In view of the need to obtain high-efficiency and low-cost photovoltaic power generation systems, the electrical series
connection of multiple solar cells by laser patterning is a key issue for thin-film silicon solar cells. For a series connection with no thermal damage to the photovoltaic layers, a theoretical analysis of glass-side laser patterning, in which a laser beam is irradiated from the side of a glass substrate, and the optimization of the structure of the solar cells are conducted for a-Si:H/a-SiGe:H stacked solar cells deposited on glass substrates. As a result, an a-Si:H/a-SiGe:H module with both a large area (8,252 cm2) and a conversion efficiency of 11.2% is obtained. Then, to improve efficiency and to reduce cost, the minute structure of microcrystalline silicon (μ c-Si:H) and film-side laser patterning, in which a laser beam is irradiated from the side of the deposited film, are investigated for a-Si:H/μ c-Si:H stacked solar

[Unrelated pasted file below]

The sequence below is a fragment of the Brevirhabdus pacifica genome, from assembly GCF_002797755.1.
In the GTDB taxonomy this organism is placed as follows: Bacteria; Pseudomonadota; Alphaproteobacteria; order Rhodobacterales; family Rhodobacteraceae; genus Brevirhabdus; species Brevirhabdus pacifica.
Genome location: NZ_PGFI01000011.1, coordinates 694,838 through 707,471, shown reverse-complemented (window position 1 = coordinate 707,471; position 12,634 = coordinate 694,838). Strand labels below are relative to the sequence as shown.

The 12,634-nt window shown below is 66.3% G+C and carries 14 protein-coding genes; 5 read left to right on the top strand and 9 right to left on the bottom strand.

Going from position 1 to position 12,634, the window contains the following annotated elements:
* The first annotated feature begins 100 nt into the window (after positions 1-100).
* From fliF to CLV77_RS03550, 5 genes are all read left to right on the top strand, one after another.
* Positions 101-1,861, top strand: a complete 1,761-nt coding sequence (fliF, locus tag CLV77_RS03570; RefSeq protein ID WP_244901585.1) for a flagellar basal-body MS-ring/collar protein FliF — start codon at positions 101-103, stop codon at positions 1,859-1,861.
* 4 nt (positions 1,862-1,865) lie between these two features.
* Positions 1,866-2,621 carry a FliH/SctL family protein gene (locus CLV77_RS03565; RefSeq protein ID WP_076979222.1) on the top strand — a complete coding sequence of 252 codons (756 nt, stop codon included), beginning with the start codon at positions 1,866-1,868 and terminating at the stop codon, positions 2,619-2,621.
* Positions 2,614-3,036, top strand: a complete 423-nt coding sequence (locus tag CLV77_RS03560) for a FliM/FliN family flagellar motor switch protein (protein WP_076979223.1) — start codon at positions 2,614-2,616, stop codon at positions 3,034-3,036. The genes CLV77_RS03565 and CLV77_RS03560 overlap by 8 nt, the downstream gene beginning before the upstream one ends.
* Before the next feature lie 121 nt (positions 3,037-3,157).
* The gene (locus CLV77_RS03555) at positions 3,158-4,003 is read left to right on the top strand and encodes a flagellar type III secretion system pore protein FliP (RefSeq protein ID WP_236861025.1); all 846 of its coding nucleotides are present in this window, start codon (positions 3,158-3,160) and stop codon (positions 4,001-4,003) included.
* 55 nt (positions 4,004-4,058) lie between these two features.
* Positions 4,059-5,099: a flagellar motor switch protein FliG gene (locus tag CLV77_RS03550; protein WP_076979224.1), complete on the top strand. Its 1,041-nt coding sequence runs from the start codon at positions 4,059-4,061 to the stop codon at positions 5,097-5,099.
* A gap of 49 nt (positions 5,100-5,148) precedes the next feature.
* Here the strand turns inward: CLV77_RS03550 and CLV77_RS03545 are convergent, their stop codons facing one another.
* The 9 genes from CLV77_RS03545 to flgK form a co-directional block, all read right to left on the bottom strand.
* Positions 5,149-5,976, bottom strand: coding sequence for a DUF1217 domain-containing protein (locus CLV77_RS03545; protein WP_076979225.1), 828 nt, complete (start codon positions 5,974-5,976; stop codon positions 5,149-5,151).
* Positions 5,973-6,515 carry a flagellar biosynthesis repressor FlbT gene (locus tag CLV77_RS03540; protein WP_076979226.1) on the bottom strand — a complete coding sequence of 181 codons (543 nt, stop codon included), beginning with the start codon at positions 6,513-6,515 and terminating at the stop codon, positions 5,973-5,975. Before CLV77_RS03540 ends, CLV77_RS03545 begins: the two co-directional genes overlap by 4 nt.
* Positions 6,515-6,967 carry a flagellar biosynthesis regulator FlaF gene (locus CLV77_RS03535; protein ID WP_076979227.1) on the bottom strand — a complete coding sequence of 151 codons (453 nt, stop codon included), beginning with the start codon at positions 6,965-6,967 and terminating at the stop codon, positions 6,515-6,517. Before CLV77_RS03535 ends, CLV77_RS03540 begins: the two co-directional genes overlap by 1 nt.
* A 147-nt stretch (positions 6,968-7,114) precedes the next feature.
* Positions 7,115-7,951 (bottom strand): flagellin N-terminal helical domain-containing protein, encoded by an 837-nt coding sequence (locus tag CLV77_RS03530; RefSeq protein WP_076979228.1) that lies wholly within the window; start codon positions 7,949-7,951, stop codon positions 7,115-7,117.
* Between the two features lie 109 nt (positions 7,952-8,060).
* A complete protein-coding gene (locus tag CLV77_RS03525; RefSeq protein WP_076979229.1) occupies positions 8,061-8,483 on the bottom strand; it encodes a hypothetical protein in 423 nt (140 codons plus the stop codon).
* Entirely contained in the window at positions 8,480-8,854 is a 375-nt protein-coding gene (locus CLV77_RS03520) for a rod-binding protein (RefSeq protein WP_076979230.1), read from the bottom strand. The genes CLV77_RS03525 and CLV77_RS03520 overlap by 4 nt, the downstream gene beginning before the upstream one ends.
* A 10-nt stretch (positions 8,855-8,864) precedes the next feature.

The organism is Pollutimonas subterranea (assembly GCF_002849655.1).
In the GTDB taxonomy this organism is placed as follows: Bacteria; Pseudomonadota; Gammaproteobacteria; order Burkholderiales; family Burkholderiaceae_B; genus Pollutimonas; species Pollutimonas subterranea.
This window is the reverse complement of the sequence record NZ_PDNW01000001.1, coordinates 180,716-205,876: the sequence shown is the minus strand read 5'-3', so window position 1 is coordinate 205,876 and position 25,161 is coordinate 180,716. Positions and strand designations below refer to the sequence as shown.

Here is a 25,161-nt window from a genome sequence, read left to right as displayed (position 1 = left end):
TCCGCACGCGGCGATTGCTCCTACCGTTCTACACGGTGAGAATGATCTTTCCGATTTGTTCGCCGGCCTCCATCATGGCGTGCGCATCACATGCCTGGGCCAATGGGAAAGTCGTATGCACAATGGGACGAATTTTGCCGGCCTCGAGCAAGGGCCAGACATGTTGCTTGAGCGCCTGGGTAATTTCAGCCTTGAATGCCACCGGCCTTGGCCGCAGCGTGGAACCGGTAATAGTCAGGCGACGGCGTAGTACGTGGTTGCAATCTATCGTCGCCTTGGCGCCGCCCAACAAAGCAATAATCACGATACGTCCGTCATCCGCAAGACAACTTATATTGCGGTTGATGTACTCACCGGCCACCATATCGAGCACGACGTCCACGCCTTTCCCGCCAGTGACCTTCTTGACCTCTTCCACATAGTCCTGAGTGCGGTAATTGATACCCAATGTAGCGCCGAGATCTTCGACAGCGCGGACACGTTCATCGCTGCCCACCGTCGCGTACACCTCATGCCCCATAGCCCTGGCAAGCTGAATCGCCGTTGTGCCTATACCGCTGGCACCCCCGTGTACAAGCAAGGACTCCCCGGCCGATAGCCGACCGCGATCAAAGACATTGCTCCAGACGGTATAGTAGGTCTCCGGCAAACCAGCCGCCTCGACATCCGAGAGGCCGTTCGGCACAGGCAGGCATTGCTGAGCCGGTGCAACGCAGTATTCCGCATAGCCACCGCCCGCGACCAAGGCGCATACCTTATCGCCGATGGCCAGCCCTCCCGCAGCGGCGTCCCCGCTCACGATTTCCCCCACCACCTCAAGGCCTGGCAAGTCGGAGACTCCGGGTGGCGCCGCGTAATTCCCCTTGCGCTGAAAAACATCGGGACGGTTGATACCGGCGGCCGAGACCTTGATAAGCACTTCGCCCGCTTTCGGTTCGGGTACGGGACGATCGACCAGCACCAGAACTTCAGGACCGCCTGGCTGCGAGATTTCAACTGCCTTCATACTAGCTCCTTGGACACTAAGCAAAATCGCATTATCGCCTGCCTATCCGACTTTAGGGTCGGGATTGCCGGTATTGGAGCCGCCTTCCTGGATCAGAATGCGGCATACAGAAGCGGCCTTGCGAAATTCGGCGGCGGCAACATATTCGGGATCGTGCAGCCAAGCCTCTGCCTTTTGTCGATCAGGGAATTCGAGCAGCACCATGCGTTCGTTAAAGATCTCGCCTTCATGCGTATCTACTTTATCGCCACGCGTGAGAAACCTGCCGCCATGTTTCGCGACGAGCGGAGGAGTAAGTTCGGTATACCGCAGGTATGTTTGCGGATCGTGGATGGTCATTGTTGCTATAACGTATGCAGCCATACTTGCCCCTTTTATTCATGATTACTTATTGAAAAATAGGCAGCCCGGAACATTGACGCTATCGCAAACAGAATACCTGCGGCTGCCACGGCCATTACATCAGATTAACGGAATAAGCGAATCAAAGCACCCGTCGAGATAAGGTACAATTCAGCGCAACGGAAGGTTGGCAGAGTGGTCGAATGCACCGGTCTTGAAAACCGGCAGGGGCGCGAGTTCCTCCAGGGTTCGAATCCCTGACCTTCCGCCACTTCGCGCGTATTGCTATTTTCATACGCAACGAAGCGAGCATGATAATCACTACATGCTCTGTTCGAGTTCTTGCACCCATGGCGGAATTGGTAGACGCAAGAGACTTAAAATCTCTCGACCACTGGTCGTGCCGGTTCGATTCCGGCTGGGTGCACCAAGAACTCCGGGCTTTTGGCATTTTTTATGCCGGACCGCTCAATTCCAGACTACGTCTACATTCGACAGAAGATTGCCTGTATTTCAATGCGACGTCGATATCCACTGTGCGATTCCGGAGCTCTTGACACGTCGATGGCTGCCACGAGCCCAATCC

cells deposited on insulator/metal substrates. It is proved that the discontinuity of the doped and photovoltaic layer may cause a reduction in the path density of the leak current, and that this contributes to an improvement in the efficiency of the solar cells. Based on the developed structure, an initial efficiency of 12.6% is obtained in a small-size solar cell. An a-Si:H/μ c-Si:H module (Aperture area = 56.1cm2) with three segments has also been fabricated with an initial efficiency of 11.7% as a first try.